New immigrants possess skills different from those of their hosts, and these differences enable workers in both groups to better exploit their special talents and leverage their comparative advantages. The effect is to improve the welfare of newcomers and natives alike. The immigrant who mows the lawn of the nuclear physicist indirectly helps to unlock the secrets of the universe.
So says economist Alex Tabarrok in a short piece in The Atlantic titled “The Case for Getting Rid of Borders–Completely.”1 Better yet, he addresses what has become a buzzword among politicians: inequality. “Not every place in the world is equally well-suited to mass economic activity,” he writes. “Nature’s bounty is divided unevenly. Variations in wealth and income created by these differences are magnified by governments that suppress entrepreneurship and promote religious intolerance, gender discrimination, or other bigotry. Closed borders compound these injustices, cementing inequality into place and sentencing their victims to a life of penury.” And many want to keep it that way.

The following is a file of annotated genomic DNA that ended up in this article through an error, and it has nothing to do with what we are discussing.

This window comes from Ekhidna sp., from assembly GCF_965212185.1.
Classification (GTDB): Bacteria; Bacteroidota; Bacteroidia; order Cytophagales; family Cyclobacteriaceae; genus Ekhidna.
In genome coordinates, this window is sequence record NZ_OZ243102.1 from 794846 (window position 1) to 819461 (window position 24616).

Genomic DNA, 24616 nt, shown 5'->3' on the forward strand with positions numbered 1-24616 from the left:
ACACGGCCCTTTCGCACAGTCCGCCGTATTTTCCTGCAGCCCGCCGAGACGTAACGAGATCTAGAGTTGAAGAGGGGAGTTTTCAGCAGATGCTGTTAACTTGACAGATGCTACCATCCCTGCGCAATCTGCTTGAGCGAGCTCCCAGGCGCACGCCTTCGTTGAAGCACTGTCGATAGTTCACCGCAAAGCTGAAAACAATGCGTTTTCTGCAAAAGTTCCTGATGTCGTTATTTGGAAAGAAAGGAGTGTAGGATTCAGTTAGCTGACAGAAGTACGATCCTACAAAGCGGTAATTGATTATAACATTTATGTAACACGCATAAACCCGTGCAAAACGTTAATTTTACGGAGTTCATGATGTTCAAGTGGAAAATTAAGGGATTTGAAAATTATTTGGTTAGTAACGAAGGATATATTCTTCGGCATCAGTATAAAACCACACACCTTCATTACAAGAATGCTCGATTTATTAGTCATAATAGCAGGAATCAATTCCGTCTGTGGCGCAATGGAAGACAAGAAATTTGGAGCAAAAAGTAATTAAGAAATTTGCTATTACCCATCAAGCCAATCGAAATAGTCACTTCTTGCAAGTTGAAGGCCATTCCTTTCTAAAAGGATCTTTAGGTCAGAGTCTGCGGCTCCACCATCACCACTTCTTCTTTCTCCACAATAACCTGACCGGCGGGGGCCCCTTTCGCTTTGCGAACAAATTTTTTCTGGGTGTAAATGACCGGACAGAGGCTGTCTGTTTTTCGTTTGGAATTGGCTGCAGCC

Those that supposedly care about inequality and poverty, but continue to hold protectionist and nationalist views, would do well to take Tabarrok’s words to heart.2